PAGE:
The nightmare is finally over for Gokal and Sheila Kapoor, an elderly Hindu couple that fled the Taliban regime in Afghanistan eight years ago to find a new life in America but ended up in a Virginia jail alongside hardened criminals, following the rejection of their asylum request.
They were released on July 28 because, their attorney Michael Maggio told India Abroad, the stupidity of their arrest became more and more apparent.
Contributing factors include intense support for their cause, some high profile lawyering by Maggio and his associates, and political pressure from several Congressmen and Senators, notably Rick Santorum, Pennsylvania Republican.
The lawmaker got involved because Gokal's younger brother, Wishwa Kapoor, lives in that state and is chief of general internal medicine at the University of Pittsburgh Medical Center.
"It is absurd to think that the Department of Homeland Security could not understand the plight of this elderly couple," Maggio said. Gokal is 70 and his wife, 69. "There was even a suggestion to send them back to Afghanistan."
The couple is now out of jail, but not entirely free yet -- Maggio now has to initiate legal action to get them permanent residency.
The lawyer said he was stunned and pleased at the outpouring of support from all over Pennsylvania and beyond. Faxes and emails to the Department of Homeland Security became so voluminous, at times averaging over 100 a day, that the family started sending messages to the supporters to stop the mail.
The couple had entered America illegally, and while their political asylum plea was being studied, they received a temporary work permit. They took up a number of low paying jobs, determined not to be a burden on Wishwa Kapoor.
Their work permit however lapsed several weeks ago, and on June 22 an immigration judge denied them asylum. They were arrested the same day, from their Virginia home.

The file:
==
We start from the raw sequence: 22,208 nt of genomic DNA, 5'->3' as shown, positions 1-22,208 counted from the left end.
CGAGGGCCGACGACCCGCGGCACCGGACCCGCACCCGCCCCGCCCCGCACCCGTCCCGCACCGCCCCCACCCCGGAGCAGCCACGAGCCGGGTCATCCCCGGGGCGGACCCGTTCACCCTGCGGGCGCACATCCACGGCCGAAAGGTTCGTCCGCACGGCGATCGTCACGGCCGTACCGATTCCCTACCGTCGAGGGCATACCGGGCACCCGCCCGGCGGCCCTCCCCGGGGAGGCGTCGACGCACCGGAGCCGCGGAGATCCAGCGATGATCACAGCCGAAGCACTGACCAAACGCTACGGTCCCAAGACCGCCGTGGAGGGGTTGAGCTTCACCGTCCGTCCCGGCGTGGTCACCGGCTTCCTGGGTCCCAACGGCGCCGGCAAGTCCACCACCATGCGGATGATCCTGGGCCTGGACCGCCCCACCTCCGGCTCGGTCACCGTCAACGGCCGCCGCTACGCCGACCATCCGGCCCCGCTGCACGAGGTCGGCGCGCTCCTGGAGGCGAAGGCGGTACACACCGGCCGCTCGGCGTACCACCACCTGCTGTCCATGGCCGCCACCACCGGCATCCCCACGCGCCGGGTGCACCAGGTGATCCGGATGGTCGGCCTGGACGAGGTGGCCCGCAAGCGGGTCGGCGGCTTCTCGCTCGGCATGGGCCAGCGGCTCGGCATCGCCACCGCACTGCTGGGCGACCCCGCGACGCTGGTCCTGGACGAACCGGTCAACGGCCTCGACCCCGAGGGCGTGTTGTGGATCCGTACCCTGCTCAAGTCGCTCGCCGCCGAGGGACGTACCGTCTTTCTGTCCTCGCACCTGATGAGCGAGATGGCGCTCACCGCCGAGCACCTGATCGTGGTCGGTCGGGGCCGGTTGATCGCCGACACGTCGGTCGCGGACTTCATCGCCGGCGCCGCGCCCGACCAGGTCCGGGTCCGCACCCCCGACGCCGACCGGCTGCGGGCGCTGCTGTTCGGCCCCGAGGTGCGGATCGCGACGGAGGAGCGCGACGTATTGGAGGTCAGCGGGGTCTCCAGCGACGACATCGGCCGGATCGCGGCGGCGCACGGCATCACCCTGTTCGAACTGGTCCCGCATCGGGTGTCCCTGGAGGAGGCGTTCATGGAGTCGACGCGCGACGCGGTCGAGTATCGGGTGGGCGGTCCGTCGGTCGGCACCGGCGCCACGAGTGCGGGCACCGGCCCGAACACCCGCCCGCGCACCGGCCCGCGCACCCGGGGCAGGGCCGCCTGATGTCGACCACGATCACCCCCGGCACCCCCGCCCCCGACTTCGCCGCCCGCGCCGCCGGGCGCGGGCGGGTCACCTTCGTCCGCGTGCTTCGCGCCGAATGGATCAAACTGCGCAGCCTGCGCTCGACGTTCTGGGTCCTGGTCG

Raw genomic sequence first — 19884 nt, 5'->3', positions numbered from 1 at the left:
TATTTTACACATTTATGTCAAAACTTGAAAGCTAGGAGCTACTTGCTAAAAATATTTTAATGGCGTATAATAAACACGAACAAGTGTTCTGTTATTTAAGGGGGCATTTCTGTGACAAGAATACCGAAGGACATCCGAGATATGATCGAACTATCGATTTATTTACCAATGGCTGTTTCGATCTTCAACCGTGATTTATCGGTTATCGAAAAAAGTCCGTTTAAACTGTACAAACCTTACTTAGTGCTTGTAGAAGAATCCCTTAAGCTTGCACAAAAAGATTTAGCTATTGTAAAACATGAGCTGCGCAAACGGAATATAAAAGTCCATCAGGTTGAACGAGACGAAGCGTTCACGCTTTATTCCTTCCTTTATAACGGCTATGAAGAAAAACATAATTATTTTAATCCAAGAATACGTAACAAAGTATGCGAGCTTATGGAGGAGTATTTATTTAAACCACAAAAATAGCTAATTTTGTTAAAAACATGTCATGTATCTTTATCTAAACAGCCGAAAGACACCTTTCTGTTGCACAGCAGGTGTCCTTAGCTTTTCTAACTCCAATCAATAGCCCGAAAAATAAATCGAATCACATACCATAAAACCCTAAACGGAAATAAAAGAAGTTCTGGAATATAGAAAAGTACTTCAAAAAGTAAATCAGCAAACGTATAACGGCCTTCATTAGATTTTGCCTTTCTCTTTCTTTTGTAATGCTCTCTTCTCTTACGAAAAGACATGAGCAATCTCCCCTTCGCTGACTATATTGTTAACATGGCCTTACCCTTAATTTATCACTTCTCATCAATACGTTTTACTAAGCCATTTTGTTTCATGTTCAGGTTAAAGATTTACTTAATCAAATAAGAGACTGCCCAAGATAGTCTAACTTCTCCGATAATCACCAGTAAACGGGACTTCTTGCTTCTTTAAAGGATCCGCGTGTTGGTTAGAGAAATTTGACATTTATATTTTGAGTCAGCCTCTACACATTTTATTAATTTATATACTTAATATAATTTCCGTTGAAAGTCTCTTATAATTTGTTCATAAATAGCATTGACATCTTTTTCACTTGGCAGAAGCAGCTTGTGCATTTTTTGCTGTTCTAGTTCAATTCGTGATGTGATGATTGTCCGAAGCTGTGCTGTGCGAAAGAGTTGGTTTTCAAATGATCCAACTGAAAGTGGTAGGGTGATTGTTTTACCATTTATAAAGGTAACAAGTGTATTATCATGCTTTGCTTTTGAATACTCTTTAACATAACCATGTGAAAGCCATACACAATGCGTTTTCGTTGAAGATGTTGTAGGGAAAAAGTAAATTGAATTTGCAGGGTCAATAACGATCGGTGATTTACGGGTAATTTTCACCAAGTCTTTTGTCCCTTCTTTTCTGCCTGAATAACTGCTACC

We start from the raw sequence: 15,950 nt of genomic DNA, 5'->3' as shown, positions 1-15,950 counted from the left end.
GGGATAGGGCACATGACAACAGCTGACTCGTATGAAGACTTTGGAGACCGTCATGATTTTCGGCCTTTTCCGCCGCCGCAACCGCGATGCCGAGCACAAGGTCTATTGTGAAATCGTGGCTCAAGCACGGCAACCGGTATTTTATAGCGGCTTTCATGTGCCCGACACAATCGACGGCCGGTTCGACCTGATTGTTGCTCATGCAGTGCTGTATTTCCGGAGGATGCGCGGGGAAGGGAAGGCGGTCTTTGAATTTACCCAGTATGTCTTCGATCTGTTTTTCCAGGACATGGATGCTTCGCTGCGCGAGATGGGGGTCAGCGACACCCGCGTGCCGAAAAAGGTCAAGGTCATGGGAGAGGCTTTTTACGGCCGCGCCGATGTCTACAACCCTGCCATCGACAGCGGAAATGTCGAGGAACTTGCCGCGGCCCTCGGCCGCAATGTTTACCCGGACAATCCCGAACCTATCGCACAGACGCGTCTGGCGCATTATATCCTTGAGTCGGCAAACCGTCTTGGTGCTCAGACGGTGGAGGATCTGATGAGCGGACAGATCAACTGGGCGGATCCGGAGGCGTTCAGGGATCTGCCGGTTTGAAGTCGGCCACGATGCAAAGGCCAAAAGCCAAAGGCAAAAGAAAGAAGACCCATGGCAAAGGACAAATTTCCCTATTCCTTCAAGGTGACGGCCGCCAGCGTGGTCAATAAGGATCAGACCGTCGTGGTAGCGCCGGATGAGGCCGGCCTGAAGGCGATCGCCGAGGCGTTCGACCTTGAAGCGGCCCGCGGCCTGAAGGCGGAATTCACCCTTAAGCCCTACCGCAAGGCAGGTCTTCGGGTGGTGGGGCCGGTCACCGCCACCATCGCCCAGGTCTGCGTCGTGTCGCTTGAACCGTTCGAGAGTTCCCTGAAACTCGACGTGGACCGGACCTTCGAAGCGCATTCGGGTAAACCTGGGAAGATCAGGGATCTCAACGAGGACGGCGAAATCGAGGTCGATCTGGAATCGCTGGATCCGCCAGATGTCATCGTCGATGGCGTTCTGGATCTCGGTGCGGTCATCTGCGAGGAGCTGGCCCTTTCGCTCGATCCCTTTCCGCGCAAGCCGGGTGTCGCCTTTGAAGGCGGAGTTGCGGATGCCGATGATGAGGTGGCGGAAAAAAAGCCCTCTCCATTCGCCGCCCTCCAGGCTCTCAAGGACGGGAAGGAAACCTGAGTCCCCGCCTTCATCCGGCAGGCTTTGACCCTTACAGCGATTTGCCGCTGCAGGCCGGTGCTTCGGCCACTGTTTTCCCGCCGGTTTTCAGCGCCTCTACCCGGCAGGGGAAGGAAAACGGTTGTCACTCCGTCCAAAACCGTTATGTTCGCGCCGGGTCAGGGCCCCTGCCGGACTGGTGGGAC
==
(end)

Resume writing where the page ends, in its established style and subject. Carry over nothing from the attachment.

According to Sitara Nieves, niece of Gokal Kapoor, the couple was told that they were to be questioned about an investigation going on at Dulles airport.
"They were supposed to be back in two hours," Nieves said in a faxed message, adding that it took Maggio two days to locate them.
"Can you believe that this couple, who belonged to a minority religion and who lived in Afghanistan at the height of Taliban's brutal regime, could not get asylum in America?" Maggio said. "We are all glad that the Kapoors are out of jail, but there are thousands of other Kapoors in jails across in America because of bureaucratic apathy, indifference or insensitivity.
"It was hardest on Sheila Kapoor," he continued. "It was like her dignity and self-respect were being robbed She was also separated from her husband and was surrounded by hardened criminals. She suffered enormous amount of stress."
"This sweet, elderly and sickly couple posed no threat to America," he said. "By releasing them, at least the government showed it can right a wrong."